Conboy’s definition was created in the context of an evaluation of the efficacy of specific software development practices; it is based on a careful analysis of the terms Agile and Lean and is grounded by research into the history, principles and practices associated with them over the last several decades. Conboy carefully documents the process through which the definition is arrived at, such that it is repeatable independent and trustworthy.
If you replace the words ISD method, with organisation and scale it to an organisational level it aligns quite nicely with the idea of responding to digital disruption a term used to describe
“…changes enabled by digital technologies that occur at a pace and magnitude that disrupt established ways of value creation, social interactions, doing business and more generally our thinking.” [2]
In other words, in order to respond to digital disruption organisations perceive that they need Agility.
Given the urgent calls for businesses to embrace the concept of digital disruption from organisations such as the Reserve Bank of Australia [3] amongst others; as well as the somewhat dismal figures for the success of technology projects in general [4] it should not be at all surprising that Agile and Lean approaches to doing business are currently of great interest to organisations working with digital technology. This means that more and more businesses are asking how they can use Agility to leverage the perceived benefits of digital disruption within their organisations.
However, organisations which have attempted to introduce or to scale Agile, have learned that the implications of adopting Agility are far broader than just replicating the approaches and activities that have been successful for individual teams. Adopting Agility at an enterprise level implies a significant cultural and organisational change. This kind of change impacts roles and responsibilities, corporate governance mechanisms, reporting mechanisms, approaches to corporate and financial planning, marketing, sales forecasting and public relations; as well as demanding new and different conversations with stakeholders, shareholders and the user community.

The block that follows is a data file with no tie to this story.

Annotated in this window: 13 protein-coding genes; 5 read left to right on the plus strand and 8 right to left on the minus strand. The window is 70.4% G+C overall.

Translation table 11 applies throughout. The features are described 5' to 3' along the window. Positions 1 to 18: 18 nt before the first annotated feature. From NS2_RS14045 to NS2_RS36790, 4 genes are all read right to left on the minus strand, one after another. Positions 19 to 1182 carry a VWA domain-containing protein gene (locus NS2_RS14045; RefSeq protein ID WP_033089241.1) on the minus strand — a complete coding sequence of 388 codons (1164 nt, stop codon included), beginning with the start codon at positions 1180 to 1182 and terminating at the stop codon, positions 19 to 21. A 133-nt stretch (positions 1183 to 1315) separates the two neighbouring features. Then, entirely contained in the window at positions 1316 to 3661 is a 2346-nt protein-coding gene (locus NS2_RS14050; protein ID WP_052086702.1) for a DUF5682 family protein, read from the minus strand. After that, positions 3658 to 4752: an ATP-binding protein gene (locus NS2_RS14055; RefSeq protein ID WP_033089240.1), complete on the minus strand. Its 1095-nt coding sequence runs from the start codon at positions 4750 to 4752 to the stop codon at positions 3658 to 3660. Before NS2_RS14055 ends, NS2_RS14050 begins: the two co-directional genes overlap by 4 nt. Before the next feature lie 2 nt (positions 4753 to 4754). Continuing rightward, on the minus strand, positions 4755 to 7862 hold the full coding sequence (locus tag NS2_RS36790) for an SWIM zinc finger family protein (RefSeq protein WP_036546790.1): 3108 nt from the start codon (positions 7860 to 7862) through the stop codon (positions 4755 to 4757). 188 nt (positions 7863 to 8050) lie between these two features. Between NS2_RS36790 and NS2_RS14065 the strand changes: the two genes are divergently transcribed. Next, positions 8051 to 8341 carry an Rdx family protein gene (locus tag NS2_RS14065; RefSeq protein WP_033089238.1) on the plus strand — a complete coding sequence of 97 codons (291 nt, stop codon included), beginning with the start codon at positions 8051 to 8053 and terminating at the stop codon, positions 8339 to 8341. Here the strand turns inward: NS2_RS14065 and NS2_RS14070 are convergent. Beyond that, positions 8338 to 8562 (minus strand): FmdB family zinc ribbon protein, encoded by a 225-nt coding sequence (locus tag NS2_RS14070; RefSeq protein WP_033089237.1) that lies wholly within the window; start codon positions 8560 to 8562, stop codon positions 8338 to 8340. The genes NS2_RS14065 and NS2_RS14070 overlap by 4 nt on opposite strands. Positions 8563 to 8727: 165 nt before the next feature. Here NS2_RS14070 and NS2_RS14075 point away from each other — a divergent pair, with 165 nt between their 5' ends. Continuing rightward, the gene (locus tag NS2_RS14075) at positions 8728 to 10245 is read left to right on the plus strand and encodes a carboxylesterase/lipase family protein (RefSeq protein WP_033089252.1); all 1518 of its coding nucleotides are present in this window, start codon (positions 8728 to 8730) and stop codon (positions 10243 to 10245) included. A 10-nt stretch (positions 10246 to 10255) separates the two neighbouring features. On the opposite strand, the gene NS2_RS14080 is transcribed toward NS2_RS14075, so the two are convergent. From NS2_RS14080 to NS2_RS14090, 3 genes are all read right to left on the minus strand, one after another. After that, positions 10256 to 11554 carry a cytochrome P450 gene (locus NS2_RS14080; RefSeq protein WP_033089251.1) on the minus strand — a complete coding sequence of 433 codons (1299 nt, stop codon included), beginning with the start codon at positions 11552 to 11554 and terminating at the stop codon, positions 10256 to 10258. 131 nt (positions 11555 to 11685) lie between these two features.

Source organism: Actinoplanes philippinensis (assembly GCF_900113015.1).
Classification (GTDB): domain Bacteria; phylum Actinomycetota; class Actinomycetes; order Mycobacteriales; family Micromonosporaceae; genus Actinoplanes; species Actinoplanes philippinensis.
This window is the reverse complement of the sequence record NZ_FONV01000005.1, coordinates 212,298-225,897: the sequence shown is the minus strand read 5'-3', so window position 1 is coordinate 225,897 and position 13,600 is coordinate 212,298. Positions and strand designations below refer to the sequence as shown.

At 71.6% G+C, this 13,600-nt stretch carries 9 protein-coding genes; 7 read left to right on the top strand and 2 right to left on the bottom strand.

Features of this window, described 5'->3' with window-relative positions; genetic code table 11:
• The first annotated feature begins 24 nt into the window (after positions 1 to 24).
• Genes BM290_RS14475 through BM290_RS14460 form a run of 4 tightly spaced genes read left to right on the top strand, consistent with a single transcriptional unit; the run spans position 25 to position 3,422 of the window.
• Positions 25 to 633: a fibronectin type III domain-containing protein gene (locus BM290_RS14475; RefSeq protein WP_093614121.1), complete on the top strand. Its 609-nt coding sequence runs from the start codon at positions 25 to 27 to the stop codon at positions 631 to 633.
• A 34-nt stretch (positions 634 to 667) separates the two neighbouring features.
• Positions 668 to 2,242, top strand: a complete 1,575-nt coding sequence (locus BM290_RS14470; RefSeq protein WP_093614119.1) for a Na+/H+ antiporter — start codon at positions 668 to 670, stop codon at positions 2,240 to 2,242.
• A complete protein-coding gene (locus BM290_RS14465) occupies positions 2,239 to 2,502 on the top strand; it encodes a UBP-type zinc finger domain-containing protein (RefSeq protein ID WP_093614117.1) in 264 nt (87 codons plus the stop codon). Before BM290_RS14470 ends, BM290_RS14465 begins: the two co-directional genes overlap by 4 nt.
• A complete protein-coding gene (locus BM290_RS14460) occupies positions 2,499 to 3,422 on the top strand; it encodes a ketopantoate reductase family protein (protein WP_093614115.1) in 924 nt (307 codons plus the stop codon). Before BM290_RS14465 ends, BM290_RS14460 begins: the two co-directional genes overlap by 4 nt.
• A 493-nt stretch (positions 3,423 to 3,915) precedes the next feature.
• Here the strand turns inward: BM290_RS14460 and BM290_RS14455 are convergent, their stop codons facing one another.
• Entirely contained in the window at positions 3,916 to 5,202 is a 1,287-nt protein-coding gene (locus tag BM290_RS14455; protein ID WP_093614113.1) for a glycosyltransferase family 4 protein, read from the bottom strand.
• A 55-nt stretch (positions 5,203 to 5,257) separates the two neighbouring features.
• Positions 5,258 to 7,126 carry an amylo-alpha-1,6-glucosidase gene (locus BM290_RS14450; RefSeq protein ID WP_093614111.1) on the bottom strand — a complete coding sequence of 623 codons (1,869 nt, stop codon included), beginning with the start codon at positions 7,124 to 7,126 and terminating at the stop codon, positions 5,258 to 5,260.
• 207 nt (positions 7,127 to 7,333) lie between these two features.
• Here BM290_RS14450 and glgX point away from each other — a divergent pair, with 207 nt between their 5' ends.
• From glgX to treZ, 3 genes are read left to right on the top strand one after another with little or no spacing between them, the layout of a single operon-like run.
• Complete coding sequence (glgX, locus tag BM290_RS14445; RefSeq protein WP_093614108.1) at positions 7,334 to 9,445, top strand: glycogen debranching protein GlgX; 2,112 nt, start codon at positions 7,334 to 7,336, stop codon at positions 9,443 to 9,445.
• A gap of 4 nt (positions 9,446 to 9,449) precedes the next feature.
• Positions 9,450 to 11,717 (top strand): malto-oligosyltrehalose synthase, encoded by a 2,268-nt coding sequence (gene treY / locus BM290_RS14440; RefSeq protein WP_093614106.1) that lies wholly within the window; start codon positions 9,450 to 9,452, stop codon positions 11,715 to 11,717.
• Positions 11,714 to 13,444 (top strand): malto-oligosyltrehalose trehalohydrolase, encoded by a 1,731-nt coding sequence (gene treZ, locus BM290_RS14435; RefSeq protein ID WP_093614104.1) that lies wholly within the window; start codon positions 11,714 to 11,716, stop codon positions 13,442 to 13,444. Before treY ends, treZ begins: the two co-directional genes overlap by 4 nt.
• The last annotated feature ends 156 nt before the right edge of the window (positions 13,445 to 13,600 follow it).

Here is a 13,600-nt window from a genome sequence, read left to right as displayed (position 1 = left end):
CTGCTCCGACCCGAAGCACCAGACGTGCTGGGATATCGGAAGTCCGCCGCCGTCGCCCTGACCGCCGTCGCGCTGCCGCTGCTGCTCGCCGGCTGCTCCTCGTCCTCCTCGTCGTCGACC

More than a decade of research into Agility has resulted in a substantial body of literature highlighting these challenges as well as the practical difficulties of scaling Agile in-the-large, which include; managing variability amongst team processes, lifecycles and approaches to developing and managing requirements [5], [6], [7], [8], [9], [10], [11]. Whilst a number of high profile digital organisations have successfully adopted Agile as whole of business approach [12], [13], these success stories are not the majority. So whilst corporate interest continues to grow, so do concerns about the risks and challenges implicit in attempting to initiate such broad corporate change. Consequentially, organisational governance teams are seeking assurances about the potential costs and benefits of making these kinds of changes [14] .

Enter the Frameworks for Agile in-the-large

In response to these concerns a number of frameworks offering a pathway to Agile-in-the-large have emerged; some examples of which are DaD (Disciplined Agile Delivery), [15], and more recently, LeSS, (Large Scale Scrum) [16], and SAFe (Scaled Agile Framework)[17].
LeSS (Large Scale Scrum) championed by author Craig Larman, [15] proposes adding just enough extra structure to the existing Scrum framework to better support scaling to more than one team. LeSS does not add new concepts, rituals or artefacts to Scrum but proposes an approach to applying existing ideas to larger groups with the primary objective of improving communication. LeSS offers a certification scheme and a range of courses targeting both executives and Scrum practitioners and has recently launched a new website which incorporates a similar big picture concept to that proposed by SaFe [16].